ADP Employment Report Counters Yesterday’s JOLTs, Clouding the Jobs Picture

A weaker-than-expected ADP Employment report and falling oil prices could help stocks bounce back from yesterday’s selloff.
5 min read
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Key Takeaways

  • Weaker-Than-Expected ADP Employment Report Clouds the Jobs Picture

  • Stocks Fall as an Above-Expectations JOLTs Report Fans Fed Fears

  • Job-Hopping Still Pays—But for How Long?

Shawn Cruz, Head Trading Strategist, TD Ameritrade

(Wednesday Market Open) Equity index futures were slightly higher as stocks try to bounce back from yesterday’s sell-off.

Potential Market Movers

The bulls may get a little relief from falling oil prices. After breaking above resistance on Monday, WTI crude oil futures gave up the previous day’s gains and were down another 2.8% in premarket action. Falling oil prices are likely to be a drag on energy stocks and may relieve some inflation fears.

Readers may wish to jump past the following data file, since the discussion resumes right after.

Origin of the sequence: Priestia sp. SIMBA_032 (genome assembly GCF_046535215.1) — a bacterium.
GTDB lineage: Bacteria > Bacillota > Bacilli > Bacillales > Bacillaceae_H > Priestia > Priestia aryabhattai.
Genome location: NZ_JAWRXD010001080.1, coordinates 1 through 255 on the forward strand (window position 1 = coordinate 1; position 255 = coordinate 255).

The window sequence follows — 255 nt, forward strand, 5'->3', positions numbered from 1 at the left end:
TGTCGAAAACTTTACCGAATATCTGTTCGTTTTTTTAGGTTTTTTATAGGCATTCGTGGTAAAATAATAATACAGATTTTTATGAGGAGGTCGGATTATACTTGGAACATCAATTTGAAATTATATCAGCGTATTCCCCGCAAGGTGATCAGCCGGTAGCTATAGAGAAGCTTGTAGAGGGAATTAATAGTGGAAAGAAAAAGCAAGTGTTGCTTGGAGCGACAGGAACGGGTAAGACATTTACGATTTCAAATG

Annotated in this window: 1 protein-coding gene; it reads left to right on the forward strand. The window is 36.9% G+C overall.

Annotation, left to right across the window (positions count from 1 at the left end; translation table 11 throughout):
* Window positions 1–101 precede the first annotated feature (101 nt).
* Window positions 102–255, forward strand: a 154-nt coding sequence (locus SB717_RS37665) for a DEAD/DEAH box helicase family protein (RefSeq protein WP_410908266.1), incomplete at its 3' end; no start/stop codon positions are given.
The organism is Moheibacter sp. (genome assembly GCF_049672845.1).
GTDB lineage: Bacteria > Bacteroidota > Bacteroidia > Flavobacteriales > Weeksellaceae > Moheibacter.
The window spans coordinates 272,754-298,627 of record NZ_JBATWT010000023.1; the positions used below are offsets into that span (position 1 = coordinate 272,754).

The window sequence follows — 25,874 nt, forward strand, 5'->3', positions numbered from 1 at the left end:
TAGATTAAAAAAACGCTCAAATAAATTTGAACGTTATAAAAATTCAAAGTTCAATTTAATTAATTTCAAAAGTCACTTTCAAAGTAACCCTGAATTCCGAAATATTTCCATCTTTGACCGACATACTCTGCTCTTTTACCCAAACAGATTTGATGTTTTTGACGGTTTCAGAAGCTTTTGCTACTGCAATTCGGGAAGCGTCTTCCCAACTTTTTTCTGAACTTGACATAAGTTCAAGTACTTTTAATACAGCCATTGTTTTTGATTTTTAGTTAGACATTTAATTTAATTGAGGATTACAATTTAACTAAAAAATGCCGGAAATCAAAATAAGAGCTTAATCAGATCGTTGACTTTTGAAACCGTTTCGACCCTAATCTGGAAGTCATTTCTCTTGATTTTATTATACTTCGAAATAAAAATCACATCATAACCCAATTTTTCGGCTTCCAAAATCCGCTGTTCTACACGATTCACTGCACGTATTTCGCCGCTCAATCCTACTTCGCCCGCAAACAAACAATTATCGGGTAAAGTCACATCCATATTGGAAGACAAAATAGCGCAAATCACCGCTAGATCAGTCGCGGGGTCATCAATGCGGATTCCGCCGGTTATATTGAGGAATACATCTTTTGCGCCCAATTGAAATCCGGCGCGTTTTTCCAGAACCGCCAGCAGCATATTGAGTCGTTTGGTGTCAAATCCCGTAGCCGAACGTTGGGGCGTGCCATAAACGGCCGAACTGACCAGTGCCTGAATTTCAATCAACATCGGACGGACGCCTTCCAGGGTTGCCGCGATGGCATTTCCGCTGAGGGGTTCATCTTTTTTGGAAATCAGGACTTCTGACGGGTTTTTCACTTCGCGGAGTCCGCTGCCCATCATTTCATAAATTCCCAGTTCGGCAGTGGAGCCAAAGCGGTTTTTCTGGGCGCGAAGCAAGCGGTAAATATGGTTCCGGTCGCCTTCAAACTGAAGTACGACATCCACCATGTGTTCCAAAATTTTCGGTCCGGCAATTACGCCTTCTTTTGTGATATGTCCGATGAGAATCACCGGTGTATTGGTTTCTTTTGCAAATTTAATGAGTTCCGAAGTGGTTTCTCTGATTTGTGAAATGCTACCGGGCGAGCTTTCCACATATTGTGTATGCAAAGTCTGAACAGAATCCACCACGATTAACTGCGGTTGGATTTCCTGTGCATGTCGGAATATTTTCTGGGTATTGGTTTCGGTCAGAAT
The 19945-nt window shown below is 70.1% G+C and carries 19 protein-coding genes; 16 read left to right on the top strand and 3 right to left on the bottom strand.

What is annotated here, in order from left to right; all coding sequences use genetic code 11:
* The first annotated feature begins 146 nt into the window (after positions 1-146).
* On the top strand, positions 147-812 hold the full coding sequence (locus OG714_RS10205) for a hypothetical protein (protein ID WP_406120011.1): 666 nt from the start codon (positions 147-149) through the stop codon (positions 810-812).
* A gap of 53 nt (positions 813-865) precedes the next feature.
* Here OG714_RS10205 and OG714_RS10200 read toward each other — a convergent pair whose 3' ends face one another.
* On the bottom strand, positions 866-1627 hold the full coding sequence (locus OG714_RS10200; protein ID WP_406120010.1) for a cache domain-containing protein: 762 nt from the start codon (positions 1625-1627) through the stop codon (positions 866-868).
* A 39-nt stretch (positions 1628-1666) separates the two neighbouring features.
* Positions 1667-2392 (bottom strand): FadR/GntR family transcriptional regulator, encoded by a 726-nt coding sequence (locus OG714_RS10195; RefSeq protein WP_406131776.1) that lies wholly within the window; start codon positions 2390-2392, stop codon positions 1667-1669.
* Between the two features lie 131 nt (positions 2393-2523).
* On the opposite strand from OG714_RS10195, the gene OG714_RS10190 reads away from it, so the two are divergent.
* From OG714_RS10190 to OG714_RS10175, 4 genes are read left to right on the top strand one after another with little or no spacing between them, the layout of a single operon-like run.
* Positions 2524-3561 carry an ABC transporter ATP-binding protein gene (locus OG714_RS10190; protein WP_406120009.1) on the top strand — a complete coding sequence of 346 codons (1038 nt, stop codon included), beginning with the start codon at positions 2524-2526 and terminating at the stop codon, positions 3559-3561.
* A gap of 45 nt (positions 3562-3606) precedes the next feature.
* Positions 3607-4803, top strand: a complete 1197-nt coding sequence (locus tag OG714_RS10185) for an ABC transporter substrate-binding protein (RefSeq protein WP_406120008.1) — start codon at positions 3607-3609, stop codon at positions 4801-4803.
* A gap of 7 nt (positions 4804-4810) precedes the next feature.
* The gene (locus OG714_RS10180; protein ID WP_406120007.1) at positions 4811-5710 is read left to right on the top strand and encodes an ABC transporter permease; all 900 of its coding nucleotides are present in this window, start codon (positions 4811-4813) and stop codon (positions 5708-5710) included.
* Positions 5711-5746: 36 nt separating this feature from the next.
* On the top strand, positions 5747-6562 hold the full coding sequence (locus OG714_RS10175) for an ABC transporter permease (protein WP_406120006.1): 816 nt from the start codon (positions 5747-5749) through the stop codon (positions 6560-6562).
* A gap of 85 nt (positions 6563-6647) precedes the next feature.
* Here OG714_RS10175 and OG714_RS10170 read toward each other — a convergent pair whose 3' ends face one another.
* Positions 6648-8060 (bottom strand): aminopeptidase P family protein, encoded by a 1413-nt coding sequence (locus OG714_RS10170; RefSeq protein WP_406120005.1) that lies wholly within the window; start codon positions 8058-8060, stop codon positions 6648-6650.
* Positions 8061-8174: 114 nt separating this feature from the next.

The Cboe Market Volatility Index (VIX) ticked a little lower ahead of the opening bell but remained above the 26 level.

However, Natural gas futures were 1.12% higher in premarket action on the news that Russia halted its flow of natural gas to Germany once again. Russian energy giant Gazprom said the Nord Stream 1 pipeline is undergoing three days of maintenance. While Gazprom said the shutdown would be temporary, European Union officials charged it’s Russia’s way of putting pressure on Germany for supporting sanctions against Russia.

The ADP National Employment Report was issued this morning for the first time in three months after a revamp to provide more data on jobs and payrolls. The report showed that U.S. private employers added 132,000 jobs in July—well below the projected 288,000. The largest gains came out of the leisure and hospitality sector followed by trade transportation and utilities and then construction.